craft of assembling exposed woodwork in the interiors of buildings. Where carpentry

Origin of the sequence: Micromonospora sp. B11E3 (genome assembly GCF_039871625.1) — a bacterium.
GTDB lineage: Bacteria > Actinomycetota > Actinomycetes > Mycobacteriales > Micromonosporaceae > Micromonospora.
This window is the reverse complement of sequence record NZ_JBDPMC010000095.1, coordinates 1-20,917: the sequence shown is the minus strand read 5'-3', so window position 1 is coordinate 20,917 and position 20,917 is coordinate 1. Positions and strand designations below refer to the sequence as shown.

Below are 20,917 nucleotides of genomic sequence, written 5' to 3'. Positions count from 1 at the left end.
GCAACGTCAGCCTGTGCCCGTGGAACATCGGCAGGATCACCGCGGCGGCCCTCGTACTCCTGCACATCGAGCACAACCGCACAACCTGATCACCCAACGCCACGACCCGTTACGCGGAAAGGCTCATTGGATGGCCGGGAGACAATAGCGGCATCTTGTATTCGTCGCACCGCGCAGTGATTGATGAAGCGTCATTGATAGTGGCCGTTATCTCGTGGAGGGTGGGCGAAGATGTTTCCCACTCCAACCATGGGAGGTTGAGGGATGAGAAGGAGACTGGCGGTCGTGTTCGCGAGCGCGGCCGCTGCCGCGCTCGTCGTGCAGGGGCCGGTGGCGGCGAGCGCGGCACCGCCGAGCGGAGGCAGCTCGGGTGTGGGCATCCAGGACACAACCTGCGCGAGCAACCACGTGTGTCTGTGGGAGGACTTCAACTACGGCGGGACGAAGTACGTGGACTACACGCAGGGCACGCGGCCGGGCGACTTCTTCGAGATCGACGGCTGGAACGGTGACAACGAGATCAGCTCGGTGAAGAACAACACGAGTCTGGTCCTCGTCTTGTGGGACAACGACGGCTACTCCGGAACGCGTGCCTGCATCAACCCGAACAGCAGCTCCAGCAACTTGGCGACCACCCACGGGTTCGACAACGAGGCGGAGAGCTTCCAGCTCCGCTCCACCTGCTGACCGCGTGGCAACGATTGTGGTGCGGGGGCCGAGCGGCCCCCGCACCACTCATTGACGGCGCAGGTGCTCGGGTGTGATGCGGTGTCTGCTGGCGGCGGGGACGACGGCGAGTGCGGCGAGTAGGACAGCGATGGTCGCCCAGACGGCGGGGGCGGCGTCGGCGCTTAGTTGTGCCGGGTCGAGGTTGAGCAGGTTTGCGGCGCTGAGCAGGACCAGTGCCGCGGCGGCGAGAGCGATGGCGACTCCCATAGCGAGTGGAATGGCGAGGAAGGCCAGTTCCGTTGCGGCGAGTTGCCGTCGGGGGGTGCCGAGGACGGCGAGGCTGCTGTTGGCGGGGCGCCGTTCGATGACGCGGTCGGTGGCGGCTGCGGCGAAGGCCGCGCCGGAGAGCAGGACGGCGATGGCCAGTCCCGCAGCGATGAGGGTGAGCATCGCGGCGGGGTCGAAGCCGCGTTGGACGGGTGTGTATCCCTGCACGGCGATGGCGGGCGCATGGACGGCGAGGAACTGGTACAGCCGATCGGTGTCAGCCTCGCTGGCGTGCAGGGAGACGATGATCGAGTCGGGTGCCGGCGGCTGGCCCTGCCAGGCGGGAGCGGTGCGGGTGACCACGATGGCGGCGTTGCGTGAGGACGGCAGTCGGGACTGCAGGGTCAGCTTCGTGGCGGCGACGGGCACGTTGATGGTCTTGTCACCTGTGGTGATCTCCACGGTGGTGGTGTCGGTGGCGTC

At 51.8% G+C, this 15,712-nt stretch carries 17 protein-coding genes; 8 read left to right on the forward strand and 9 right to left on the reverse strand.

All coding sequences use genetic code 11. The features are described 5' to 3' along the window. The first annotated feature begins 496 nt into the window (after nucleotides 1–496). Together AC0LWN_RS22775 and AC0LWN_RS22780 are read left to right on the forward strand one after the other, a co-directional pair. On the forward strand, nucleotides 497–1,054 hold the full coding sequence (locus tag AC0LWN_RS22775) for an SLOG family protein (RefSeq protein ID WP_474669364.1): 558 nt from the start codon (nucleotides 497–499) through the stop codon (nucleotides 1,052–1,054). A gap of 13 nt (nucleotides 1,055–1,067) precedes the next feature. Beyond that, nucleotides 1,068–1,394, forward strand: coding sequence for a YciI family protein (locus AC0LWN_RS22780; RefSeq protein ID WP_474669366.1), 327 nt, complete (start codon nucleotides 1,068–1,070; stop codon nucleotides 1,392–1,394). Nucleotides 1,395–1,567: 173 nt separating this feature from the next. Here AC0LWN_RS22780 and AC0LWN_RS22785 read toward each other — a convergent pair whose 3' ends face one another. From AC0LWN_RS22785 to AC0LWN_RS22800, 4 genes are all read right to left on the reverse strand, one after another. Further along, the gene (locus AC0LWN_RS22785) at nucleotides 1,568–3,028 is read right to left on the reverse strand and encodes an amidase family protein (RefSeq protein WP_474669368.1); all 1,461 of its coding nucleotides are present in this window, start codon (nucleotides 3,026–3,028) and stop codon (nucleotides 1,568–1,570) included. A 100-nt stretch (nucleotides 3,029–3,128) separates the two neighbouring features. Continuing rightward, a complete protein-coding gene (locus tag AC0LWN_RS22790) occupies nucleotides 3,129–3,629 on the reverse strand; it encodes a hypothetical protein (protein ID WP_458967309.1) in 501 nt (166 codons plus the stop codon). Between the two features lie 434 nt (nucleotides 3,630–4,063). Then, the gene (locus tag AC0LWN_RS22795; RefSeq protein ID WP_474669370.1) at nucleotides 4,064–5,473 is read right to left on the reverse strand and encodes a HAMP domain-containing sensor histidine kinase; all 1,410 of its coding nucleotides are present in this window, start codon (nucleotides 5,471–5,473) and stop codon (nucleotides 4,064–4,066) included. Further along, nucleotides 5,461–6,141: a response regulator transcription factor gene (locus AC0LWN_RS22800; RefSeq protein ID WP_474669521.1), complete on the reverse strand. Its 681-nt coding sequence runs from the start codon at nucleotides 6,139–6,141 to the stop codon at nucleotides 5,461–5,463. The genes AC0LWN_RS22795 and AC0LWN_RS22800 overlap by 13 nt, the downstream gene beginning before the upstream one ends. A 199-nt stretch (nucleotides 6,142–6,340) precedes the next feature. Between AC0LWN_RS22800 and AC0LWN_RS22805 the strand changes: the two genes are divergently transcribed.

refers to the rougher, simpler, and primarily structural elements of wood assembling, joinery has to do with difficult surfaces and curvatures, such as those of spiral stairs, with complex intersections of members or moldings, and with the handling of the finer qualities and varieties of woods. The joiner's skill and art thus approach those of the cabinetmaker. One must have an extensive knowledge of geometrical relations and projections, in addition to being manually proficient. In modern woodworking, however, the hand processes of the joiner have, to a large degree, been superseded by mechanical means.
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